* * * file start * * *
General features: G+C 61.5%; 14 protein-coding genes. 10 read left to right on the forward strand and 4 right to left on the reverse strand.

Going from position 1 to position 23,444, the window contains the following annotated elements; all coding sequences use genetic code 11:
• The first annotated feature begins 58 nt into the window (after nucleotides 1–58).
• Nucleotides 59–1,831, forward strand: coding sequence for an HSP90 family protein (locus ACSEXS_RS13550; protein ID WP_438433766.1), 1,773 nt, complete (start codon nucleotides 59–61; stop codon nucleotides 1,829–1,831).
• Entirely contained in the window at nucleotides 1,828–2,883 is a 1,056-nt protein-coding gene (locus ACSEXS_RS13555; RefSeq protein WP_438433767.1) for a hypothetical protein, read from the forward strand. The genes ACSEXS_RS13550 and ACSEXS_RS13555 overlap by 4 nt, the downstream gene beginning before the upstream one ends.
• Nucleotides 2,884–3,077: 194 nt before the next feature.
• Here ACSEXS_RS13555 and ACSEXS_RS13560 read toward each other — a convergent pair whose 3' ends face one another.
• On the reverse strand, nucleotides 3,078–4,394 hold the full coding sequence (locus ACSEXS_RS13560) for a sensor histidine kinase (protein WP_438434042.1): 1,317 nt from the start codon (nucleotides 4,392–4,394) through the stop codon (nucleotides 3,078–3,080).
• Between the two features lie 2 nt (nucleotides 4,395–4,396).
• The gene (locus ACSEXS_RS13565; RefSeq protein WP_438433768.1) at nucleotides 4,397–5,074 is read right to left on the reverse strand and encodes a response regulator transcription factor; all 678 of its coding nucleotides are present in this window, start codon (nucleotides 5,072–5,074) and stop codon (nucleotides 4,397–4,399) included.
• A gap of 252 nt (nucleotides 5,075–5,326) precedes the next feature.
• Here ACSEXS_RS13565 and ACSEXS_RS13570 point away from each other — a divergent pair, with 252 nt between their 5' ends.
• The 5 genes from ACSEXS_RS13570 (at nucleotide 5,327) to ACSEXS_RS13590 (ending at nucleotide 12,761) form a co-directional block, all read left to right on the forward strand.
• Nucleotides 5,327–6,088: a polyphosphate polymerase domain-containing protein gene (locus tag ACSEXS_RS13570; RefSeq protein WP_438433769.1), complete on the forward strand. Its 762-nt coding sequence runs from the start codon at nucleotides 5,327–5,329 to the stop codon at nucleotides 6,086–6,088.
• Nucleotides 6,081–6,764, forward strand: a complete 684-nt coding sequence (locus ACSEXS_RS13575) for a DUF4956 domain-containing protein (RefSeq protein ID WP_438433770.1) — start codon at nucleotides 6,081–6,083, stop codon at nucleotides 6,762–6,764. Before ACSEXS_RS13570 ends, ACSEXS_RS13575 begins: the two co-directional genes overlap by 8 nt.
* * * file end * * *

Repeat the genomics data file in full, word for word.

General features: G+C 61.5%; 14 protein-coding genes. 10 read left to right on the forward strand and 4 right to left on the reverse strand.

Going from position 1 to position 23,444, the window contains the following annotated elements; all coding sequences use genetic code 11:
• The first annotated feature begins 58 nt into the window (after nucleotides 1–58).
• Nucleotides 59–1,831, forward strand: coding sequence for an HSP90 family protein (locus ACSEXS_RS13550; protein ID WP_438433766.1), 1,773 nt, complete (start codon nucleotides 59–61; stop codon nucleotides 1,829–1,831).
• Entirely contained in the window at nucleotides 1,828–2,883 is a 1,056-nt protein-coding gene (locus ACSEXS_RS13555; RefSeq protein WP_438433767.1) for a hypothetical protein, read from the forward strand. The genes ACSEXS_RS13550 and ACSEXS_RS13555 overlap by 4 nt, the downstream gene beginning before the upstream one ends.
• Nucleotides 2,884–3,077: 194 nt before the next feature.
• Here ACSEXS_RS13555 and ACSEXS_RS13560 read toward each other — a convergent pair whose 3' ends face one another.
• On the reverse strand, nucleotides 3,078–4,394 hold the full coding sequence (locus ACSEXS_RS13560) for a sensor histidine kinase (protein WP_438434042.1): 1,317 nt from the start codon (nucleotides 4,392–4,394) through the stop codon (nucleotides 3,078–3,080).
• Between the two features lie 2 nt (nucleotides 4,395–4,396).
• The gene (locus ACSEXS_RS13565; RefSeq protein WP_438433768.1) at nucleotides 4,397–5,074 is read right to left on the reverse strand and encodes a response regulator transcription factor; all 678 of its coding nucleotides are present in this window, start codon (nucleotides 5,072–5,074) and stop codon (nucleotides 4,397–4,399) included.
• A gap of 252 nt (nucleotides 5,075–5,326) precedes the next feature.
• Here ACSEXS_RS13565 and ACSEXS_RS13570 point away from each other — a divergent pair, with 252 nt between their 5' ends.
• The 5 genes from ACSEXS_RS13570 (at nucleotide 5,327) to ACSEXS_RS13590 (ending at nucleotide 12,761) form a co-directional block, all read left to right on the forward strand.
• Nucleotides 5,327–6,088: a polyphosphate polymerase domain-containing protein gene (locus tag ACSEXS_RS13570; RefSeq protein WP_438433769.1), complete on the forward strand. Its 762-nt coding sequence runs from the start codon at nucleotides 5,327–5,329 to the stop codon at nucleotides 6,086–6,088.
• Nucleotides 6,081–6,764, forward strand: a complete 684-nt coding sequence (locus ACSEXS_RS13575) for a DUF4956 domain-containing protein (RefSeq protein ID WP_438433770.1) — start codon at nucleotides 6,081–6,083, stop codon at nucleotides 6,762–6,764. Before ACSEXS_RS13570 ends, ACSEXS_RS13575 begins: the two co-directional genes overlap by 8 nt.